Settlor Definition and Legal Meaning
On this page, you'll find the legal definition and meaning of Settlor, written in plain English, along with examples of how it is used.
What is Settlor?
(n) Settler is the person who transfer the rights and possession of the property owned by him with an agreement in writing where in the beneficiaries are named. Ex. A person executing a will to distribute his property after his death is a settler. A trustor transferring his property to a trust is also known as settler
History and Meaning of Settlor
In legal terms, a Settlor is also referred to as a Trustor or Grantor. A Settlor is a person who creates a trust by transferring their assets to the trust. The trust document outlines the terms of the trust, and it identifies a trustee who will manage the assets on behalf of the beneficiaries. The Settlor’s role is to establish the trust and to transfer assets to the trust’s ownership.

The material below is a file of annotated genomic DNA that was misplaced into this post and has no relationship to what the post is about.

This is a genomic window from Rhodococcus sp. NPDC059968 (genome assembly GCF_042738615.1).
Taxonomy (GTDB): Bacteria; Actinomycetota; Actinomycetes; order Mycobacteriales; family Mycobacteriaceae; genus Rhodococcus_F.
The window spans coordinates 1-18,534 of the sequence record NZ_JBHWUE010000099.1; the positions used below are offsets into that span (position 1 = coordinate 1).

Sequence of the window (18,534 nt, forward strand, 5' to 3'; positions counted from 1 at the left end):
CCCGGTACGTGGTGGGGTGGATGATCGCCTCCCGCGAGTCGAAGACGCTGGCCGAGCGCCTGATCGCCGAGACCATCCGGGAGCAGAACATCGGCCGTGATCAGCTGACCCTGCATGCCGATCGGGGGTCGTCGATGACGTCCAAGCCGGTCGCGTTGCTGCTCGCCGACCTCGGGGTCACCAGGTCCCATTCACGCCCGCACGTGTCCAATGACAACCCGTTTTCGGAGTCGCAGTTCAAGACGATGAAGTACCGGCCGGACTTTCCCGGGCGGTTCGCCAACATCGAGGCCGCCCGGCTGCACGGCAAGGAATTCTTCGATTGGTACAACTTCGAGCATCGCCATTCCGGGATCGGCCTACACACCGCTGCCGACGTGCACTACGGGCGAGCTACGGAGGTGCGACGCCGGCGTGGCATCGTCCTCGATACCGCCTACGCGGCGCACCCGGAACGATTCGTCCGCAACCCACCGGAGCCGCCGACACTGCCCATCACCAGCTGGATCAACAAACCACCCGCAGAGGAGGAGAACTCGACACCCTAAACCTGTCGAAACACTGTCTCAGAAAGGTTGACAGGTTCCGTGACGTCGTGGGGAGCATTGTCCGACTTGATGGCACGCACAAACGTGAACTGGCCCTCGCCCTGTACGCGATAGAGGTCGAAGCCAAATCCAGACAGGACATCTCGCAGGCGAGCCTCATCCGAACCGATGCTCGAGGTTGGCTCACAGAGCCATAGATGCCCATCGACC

Historically, trusts were created to avoid feudal laws that prevented land transfer to heirs. In England, trusts came into existence in the 12th century during the time of the Crusades. The Knights would transfer their estates to trusted friends, who would take care of their property and provide for their families in their absence. Over time, trusts became more common, and people started to utilize them to avoid taxes.
Examples of Settlor
A Settlor sets up a trust for the benefit of his children and transfers the title of the family home to the trust.
A business owner creates a trust to provide for his employees and transfers assets used for the business to the trust.
A grandparent creates a trust to provide for his grandchildren’s college education and funds it with cash and securities.
Legal Terms Similar to Settlor
Trustee - a person who is responsible for managing the assets in the trust.
Beneficiary - a person who benefits from the trust assets.
Fiduciary - a person who has a legal obligation to act in the best interests of another person or entity.